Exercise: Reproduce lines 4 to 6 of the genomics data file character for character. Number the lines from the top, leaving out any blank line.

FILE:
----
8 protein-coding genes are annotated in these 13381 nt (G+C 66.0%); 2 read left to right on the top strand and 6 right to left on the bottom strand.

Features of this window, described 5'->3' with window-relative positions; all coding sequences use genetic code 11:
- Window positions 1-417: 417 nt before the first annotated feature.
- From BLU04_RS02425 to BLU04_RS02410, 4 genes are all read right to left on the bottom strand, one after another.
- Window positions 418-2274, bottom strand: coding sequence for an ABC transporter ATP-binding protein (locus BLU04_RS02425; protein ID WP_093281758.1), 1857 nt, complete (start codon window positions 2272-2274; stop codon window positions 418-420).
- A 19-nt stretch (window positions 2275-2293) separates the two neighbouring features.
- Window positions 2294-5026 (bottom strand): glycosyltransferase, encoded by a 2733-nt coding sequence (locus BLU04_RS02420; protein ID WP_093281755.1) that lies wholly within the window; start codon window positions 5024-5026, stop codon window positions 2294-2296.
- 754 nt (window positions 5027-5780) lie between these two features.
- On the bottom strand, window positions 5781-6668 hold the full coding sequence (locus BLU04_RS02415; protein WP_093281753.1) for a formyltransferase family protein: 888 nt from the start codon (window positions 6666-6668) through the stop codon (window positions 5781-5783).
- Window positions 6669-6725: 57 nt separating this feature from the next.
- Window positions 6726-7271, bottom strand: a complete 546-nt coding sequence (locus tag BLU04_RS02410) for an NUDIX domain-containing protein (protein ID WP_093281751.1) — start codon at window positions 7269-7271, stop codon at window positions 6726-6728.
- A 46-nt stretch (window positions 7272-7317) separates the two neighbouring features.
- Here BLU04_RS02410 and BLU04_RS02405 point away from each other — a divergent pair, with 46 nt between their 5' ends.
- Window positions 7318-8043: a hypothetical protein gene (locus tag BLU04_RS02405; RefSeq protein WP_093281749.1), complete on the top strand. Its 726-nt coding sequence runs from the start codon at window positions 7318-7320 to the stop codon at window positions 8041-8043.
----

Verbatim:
- From BLU04_RS02425 to BLU04_RS02410, 4 genes are all read right to left on the bottom strand, one after another.
- Window positions 418-2274, bottom strand: coding sequence for an ABC transporter ATP-binding protein (locus BLU04_RS02425; protein ID WP_093281758.1), 1857 nt, complete (start codon window positions 2272-2274; stop codon window positions 418-420).
- A 19-nt stretch (window positions 2275-2293) separates the two neighbouring features.